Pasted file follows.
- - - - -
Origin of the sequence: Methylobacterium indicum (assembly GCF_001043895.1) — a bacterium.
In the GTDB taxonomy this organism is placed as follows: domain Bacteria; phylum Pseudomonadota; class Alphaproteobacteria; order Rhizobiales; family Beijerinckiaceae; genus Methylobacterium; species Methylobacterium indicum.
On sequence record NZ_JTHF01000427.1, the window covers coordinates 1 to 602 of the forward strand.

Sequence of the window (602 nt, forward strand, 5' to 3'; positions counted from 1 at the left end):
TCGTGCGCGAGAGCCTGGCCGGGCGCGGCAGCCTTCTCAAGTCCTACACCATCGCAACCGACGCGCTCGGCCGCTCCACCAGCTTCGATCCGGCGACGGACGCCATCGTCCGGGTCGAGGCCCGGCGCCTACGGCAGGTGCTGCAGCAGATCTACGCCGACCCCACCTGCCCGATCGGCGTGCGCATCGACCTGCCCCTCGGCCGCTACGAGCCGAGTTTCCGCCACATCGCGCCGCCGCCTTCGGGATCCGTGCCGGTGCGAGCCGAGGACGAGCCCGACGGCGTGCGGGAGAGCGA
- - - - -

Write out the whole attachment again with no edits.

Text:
Origin of the sequence: Methylobacterium indicum (assembly GCF_001043895.1) — a bacterium.
In the GTDB taxonomy this organism is placed as follows: domain Bacteria; phylum Pseudomonadota; class Alphaproteobacteria; order Rhizobiales; family Beijerinckiaceae; genus Methylobacterium; species Methylobacterium indicum.
On sequence record NZ_JTHF01000427.1, the window covers coordinates 1 to 602 of the forward strand.

Sequence of the window (602 nt, forward strand, 5' to 3'; positions counted from 1 at the left end):
TCGTGCGCGAGAGCCTGGCCGGGCGCGGCAGCCTTCTCAAGTCCTACACCATCGCAACCGACGCGCTCGGCCGCTCCACCAGCTTCGATCCGGCGACGGACGCCATCGTCCGGGTCGAGGCCCGGCGCCTACGGCAGGTGCTGCAGCAGATCTACGCCGACCCCACCTGCCCGATCGGCGTGCGCATCGACCTGCCCCTCGGCCGCTACGAGCCGAGTTTCCGCCACATCGCGCCGCCGCCTTCGGGATCCGTGCCGGTGCGAGCCGAGGACGAGCCCGACGGCGTGCGGGAGAGCGA